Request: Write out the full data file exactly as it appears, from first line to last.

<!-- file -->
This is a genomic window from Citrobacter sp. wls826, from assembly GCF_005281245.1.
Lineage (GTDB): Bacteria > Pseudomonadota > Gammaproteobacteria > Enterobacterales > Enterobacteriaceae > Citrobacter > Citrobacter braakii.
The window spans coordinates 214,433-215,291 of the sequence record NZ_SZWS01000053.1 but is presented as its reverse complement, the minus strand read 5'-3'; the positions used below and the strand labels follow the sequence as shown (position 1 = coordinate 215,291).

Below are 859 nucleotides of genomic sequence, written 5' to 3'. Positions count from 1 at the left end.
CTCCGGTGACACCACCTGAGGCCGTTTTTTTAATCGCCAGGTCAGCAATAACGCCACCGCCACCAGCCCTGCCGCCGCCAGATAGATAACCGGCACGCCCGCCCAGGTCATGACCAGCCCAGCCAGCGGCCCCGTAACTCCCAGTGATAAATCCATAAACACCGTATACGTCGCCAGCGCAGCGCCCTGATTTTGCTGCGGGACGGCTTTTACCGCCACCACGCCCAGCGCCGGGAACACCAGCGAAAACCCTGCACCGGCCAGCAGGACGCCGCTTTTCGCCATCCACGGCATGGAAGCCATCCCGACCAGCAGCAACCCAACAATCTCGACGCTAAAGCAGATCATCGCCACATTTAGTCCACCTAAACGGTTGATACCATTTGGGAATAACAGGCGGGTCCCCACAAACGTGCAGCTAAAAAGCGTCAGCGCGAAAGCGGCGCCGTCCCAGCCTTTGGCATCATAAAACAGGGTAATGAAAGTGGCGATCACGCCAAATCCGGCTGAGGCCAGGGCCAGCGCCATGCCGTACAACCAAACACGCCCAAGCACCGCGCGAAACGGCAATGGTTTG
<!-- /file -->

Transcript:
This is a genomic window from Citrobacter sp. wls826, from assembly GCF_005281245.1.
Lineage (GTDB): Bacteria > Pseudomonadota > Gammaproteobacteria > Enterobacterales > Enterobacteriaceae > Citrobacter > Citrobacter braakii.
The window spans coordinates 214,433-215,291 of the sequence record NZ_SZWS01000053.1 but is presented as its reverse complement, the minus strand read 5'-3'; the positions used below and the strand labels follow the sequence as shown (position 1 = coordinate 215,291).

Below are 859 nucleotides of genomic sequence, written 5' to 3'. Positions count from 1 at the left end.
CTCCGGTGACACCACCTGAGGCCGTTTTTTTAATCGCCAGGTCAGCAATAACGCCACCGCCACCAGCCCTGCCGCCGCCAGATAGATAACCGGCACGCCCGCCCAGGTCATGACCAGCCCAGCCAGCGGCCCCGTAACTCCCAGTGATAAATCCATAAACACCGTATACGTCGCCAGCGCAGCGCCCTGATTTTGCTGCGGGACGGCTTTTACCGCCACCACGCCCAGCGCCGGGAACACCAGCGAAAACCCTGCACCGGCCAGCAGGACGCCGCTTTTCGCCATCCACGGCATGGAAGCCATCCCGACCAGCAGCAACCCAACAATCTCGACGCTAAAGCAGATCATCGCCACATTTAGTCCACCTAAACGGTTGATACCATTTGGGAATAACAGGCGGGTCCCCACAAACGTGCAGCTAAAAAGCGTCAGCGCGAAAGCGGCGCCGTCCCAGCCTTTGGCATCATAAAACAGGGTAATGAAAGTGGCGATCACGCCAAATCCGGCTGAGGCCAGGGCCAGCGCCATGCCGTACAACCAAACACGCCCAAGCACCGCGCGAAACGGCAATGGTTTG